PORTLAND, Ore. (KOIN) — For several decades, Portland once had a thriving Japantown.

That neighborhood was nearly erased, however, when Japanese Americans were forced into internment camps. Now, the goal of a new project looks to preserve their memory by showing the full history.

“It’s everybody’s history,” said Chisao Hata with the Japanese American Museum of Oregon. “It’s all of our history, and so it’s part of Portland’s history. And we want it to be in the forefront into everybody’s awareness.”

Hata, who serves as the creative director of the museum’s living arts program, is also looking forward as she reflects on the past.

There’s a lot to see and learn, and she wants you to know even more.

“It’s about place and having a place and losing a place and having a — feeling like you’re being erased,” Hata said. “So it’s time that we stand up and lift up those stories. We’ve had to fight for some of the buildings.”

Those buildings made up what was once Portland’s vibrant Japantown.

“There used to be 36 nihonmachi or Japantowns along the West Coast prior to World War II,” Hata said. “And then with the issuance of Executive Order 9066, our communities were erased and encouraged not to return.” ​

By telling the stories within those structures, the museum is collaborating with the Architectural Heritage Center.

Stephanie Whitlock is executive director of the Portland non-profit that has more than 100 programs, including its popular walking tours. Eventually, there will be one for Portland’s Japantown.

“One of the things we try to show people in this project is … a lot of buildings in Portland and everywhere have such a deep cultural significance, maybe not special architectural significance,” said Whitlock with the Architectural Heritage Center. “But everyday stores, barber shops, groceries — those are important to Portland’s urban fabric because of the cultural history within them.”

The two groups will also create a virtual tour that’s an interactive digital storytelling map, showing how the Japanese community was also in other parts of Portland.

“In fact, the Yamaguchi Hotel, which … has a rich association with Japanese history, is slated for demolition,” Whitlock said. “So that’s kind of the beauty of the virtual tour, too, is we can capture the buildings that have been lost.”

“We want to remember, but not necessarily bring back, everything the way it was — because that’s not possible,” Hata said. “But what was in our communities, how people lived in the communities: the churches and schools and doctors and dentists and grocery stores and barber shops and community halls — those are all still memories that people have, even myself, of being down here in the ’80s and ’70s when we could gather down here.”

The collaboration comes with help from a $25,000 grant from the National Trust for Historic Preservation. The two organizations will be able to teach others about what Japanese Americans in Portland went through. They said the stories will be powerful, positive, and sometimes painful.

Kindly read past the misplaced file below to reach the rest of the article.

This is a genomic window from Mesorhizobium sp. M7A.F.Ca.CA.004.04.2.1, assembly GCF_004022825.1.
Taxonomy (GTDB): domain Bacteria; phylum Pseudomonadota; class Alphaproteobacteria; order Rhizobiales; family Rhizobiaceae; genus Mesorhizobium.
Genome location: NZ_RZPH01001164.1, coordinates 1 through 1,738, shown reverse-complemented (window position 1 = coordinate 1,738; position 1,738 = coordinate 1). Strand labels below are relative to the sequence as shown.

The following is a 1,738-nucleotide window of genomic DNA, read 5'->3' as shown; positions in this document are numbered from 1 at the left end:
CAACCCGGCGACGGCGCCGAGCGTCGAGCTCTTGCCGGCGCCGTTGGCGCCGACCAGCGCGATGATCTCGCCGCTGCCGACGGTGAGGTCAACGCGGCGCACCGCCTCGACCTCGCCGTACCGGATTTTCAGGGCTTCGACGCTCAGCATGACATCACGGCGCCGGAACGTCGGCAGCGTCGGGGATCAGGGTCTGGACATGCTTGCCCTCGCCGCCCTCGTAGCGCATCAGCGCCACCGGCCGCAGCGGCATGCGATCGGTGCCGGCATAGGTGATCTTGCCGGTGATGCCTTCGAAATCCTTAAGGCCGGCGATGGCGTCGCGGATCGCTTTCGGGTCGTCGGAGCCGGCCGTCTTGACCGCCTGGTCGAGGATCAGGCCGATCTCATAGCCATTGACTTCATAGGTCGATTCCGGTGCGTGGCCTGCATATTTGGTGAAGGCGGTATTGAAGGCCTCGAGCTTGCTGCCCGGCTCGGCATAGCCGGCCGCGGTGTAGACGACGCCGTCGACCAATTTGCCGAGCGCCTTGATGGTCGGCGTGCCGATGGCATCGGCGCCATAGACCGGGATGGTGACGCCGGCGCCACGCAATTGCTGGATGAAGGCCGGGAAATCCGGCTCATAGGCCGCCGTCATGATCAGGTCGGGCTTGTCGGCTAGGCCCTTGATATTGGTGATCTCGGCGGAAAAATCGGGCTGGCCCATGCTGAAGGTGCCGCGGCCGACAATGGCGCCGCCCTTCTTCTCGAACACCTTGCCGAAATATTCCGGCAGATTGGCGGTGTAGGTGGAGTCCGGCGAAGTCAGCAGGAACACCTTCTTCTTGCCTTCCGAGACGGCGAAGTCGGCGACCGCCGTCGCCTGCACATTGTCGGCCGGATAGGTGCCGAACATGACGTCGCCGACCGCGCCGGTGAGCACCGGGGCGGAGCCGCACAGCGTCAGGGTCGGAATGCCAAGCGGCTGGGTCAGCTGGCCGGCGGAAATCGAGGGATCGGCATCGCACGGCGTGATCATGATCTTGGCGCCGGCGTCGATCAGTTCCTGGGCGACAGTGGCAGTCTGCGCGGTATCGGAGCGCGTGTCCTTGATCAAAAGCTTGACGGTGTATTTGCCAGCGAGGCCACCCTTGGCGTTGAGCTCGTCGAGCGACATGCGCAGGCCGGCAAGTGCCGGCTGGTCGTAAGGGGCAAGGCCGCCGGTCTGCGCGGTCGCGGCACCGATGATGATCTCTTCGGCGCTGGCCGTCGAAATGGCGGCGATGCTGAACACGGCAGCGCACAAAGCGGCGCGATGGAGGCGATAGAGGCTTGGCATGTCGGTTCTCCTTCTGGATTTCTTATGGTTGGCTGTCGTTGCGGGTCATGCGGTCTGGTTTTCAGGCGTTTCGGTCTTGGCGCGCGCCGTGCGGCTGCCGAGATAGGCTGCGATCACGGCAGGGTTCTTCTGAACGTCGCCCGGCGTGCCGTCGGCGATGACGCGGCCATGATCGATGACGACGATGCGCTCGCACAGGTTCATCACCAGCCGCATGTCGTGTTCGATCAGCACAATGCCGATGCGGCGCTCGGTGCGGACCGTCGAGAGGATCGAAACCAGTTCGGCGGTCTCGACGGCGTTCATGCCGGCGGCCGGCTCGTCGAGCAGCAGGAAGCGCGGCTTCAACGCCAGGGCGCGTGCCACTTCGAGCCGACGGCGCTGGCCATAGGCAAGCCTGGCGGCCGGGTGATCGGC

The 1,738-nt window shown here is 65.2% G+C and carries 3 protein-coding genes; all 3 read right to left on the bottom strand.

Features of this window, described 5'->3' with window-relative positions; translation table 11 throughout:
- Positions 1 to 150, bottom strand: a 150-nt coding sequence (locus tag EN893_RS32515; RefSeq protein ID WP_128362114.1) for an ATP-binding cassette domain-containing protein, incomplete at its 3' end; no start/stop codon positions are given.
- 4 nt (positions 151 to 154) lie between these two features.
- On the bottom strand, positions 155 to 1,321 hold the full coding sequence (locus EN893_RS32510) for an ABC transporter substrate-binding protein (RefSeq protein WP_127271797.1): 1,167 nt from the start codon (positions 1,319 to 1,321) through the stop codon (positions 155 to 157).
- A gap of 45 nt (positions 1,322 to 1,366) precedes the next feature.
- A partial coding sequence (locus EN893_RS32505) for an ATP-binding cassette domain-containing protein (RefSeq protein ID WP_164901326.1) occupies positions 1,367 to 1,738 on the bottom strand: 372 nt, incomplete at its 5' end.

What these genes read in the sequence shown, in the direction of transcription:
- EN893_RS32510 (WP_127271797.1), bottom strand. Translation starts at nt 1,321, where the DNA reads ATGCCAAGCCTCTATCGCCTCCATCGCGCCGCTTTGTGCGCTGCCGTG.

“We’re looking at the history of Japanese American farmers and their contribution to the state, especially prior to World War II,” Hata siad. “That program is called Inaka, which means farmland, back to the land.”

According to Hata, about 60 to 70% of the fruits and vegetables in Oregon around that time were originally grown by Japanese farmers. She added that the groups want to bridge the generational gap, too.

“We’re looking at bringing generations of people together to still capture the stories of mythology of Japantown and other experiences of growing up here and newer generations that are questioning their identity or want to know and not really knowing what to ask,” she said. “And then the other part is remembering nihonmachi and reimagining nihonmachi, or Japantown.”

It is an effort to make sure history is preserved.

“I’m a third generation Japanese American, and I’ve spent a good deal of my life in search of identity,” Hata said. “I’m from the generation that lost their language because of the World War II experience. And the pandemic actually had me thinking a lot about what my parents and many of our grandparents lived through for over three years. They couldn’t go to the store.”

Hata said they didn’t have freedom.

“They were behind guard towers and or in prisons,” she said. “The concentration camps were prisons and just, you knowing the resilience and the fortitude and the, we call it ‘gaman,’ the ability to endure in the face of a lot of pressure, that would buckle a lot of people — is really the inspiration that we owe it.”

The Japanese American Museum of Oregon is on Northwest Flanders Street in Portland’s Old Town neighborhood. It is open 11 a.m. to 3 p.m. Friday through Sunday.

Organizers said the new program should be complete by 2023.